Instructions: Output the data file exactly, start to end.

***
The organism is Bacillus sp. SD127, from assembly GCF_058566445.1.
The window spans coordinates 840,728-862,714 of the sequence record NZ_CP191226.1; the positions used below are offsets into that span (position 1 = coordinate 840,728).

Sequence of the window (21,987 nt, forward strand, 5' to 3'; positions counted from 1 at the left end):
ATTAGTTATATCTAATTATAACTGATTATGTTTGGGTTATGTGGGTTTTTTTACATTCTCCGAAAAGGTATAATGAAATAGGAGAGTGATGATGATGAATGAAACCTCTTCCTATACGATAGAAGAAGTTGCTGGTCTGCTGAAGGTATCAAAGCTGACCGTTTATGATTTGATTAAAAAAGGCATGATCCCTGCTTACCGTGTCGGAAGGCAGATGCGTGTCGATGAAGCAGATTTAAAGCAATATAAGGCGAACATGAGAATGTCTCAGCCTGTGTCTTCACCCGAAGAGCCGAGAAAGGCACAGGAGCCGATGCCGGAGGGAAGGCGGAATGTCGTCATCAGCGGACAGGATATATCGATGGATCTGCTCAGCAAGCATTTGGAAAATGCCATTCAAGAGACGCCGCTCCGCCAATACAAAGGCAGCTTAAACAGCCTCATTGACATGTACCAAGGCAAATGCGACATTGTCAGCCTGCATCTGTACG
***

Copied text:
The organism is Bacillus sp. SD127, from assembly GCF_058566445.1.
The window spans coordinates 840,728-862,714 of the sequence record NZ_CP191226.1; the positions used below are offsets into that span (position 1 = coordinate 840,728).

Sequence of the window (21,987 nt, forward strand, 5' to 3'; positions counted from 1 at the left end):
ATTAGTTATATCTAATTATAACTGATTATGTTTGGGTTATGTGGGTTTTTTTACATTCTCCGAAAAGGTATAATGAAATAGGAGAGTGATGATGATGAATGAAACCTCTTCCTATACGATAGAAGAAGTTGCTGGTCTGCTGAAGGTATCAAAGCTGACCGTTTATGATTTGATTAAAAAAGGCATGATCCCTGCTTACCGTGTCGGAAGGCAGATGCGTGTCGATGAAGCAGATTTAAAGCAATATAAGGCGAACATGAGAATGTCTCAGCCTGTGTCTTCACCCGAAGAGCCGAGAAAGGCACAGGAGCCGATGCCGGAGGGAAGGCGGAATGTCGTCATCAGCGGACAGGATATATCGATGGATCTGCTCAGCAAGCATTTGGAAAATGCCATTCAAGAGACGCCGCTCCGCCAATACAAAGGCAGCTTAAACAGCCTCATTGACATGTACCAAGGCAAATGCGACATTGTCAGCCTGCATCTGTACG